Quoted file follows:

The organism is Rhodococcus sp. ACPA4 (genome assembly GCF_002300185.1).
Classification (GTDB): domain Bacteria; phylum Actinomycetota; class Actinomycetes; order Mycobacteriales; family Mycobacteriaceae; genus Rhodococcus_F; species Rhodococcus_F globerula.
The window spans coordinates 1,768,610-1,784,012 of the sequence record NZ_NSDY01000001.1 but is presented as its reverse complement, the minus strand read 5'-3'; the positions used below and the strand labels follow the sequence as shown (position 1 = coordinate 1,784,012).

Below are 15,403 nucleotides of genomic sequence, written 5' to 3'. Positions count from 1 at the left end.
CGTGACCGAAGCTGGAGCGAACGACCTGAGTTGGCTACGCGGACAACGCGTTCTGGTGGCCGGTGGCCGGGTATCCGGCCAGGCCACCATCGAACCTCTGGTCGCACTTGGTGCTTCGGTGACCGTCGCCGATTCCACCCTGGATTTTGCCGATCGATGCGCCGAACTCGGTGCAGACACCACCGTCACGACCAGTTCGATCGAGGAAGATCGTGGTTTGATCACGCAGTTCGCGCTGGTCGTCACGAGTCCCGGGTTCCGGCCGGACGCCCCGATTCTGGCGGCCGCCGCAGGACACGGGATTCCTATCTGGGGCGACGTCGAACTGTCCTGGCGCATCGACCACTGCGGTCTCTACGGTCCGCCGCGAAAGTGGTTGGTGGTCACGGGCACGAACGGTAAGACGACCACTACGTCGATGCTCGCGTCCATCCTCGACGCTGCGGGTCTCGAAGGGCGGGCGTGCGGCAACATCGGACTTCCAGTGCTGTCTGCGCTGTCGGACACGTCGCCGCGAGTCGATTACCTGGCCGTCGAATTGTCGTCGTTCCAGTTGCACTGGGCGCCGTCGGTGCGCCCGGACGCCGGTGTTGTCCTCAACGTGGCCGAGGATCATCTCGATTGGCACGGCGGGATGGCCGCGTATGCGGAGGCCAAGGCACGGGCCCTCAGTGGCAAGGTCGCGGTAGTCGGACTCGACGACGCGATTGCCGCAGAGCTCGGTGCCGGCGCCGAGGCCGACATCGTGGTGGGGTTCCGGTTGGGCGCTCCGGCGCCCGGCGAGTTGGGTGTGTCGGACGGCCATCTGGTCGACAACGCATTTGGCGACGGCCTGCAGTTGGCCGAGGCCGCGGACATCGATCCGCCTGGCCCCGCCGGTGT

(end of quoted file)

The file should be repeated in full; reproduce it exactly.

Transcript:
The organism is Rhodococcus sp. ACPA4 (genome assembly GCF_002300185.1).
Classification (GTDB): domain Bacteria; phylum Actinomycetota; class Actinomycetes; order Mycobacteriales; family Mycobacteriaceae; genus Rhodococcus_F; species Rhodococcus_F globerula.
The window spans coordinates 1,768,610-1,784,012 of the sequence record NZ_NSDY01000001.1 but is presented as its reverse complement, the minus strand read 5'-3'; the positions used below and the strand labels follow the sequence as shown (position 1 = coordinate 1,784,012).

Below are 15,403 nucleotides of genomic sequence, written 5' to 3'. Positions count from 1 at the left end.
CGTGACCGAAGCTGGAGCGAACGACCTGAGTTGGCTACGCGGACAACGCGTTCTGGTGGCCGGTGGCCGGGTATCCGGCCAGGCCACCATCGAACCTCTGGTCGCACTTGGTGCTTCGGTGACCGTCGCCGATTCCACCCTGGATTTTGCCGATCGATGCGCCGAACTCGGTGCAGACACCACCGTCACGACCAGTTCGATCGAGGAAGATCGTGGTTTGATCACGCAGTTCGCGCTGGTCGTCACGAGTCCCGGGTTCCGGCCGGACGCCCCGATTCTGGCGGCCGCCGCAGGACACGGGATTCCTATCTGGGGCGACGTCGAACTGTCCTGGCGCATCGACCACTGCGGTCTCTACGGTCCGCCGCGAAAGTGGTTGGTGGTCACGGGCACGAACGGTAAGACGACCACTACGTCGATGCTCGCGTCCATCCTCGACGCTGCGGGTCTCGAAGGGCGGGCGTGCGGCAACATCGGACTTCCAGTGCTGTCTGCGCTGTCGGACACGTCGCCGCGAGTCGATTACCTGGCCGTCGAATTGTCGTCGTTCCAGTTGCACTGGGCGCCGTCGGTGCGCCCGGACGCCGGTGTTGTCCTCAACGTGGCCGAGGATCATCTCGATTGGCACGGCGGGATGGCCGCGTATGCGGAGGCCAAGGCACGGGCCCTCAGTGGCAAGGTCGCGGTAGTCGGACTCGACGACGCGATTGCCGCAGAGCTCGGTGCCGGCGCCGAGGCCGACATCGTGGTGGGGTTCCGGTTGGGCGCTCCGGCGCCCGGCGAGTTGGGTGTGTCGGACGGCCATCTGGTCGACAACGCATTTGGCGACGGCCTGCAGTTGGCCGAGGCCGCGGACATCGATCCGCCTGGCCCCGCCGGTGT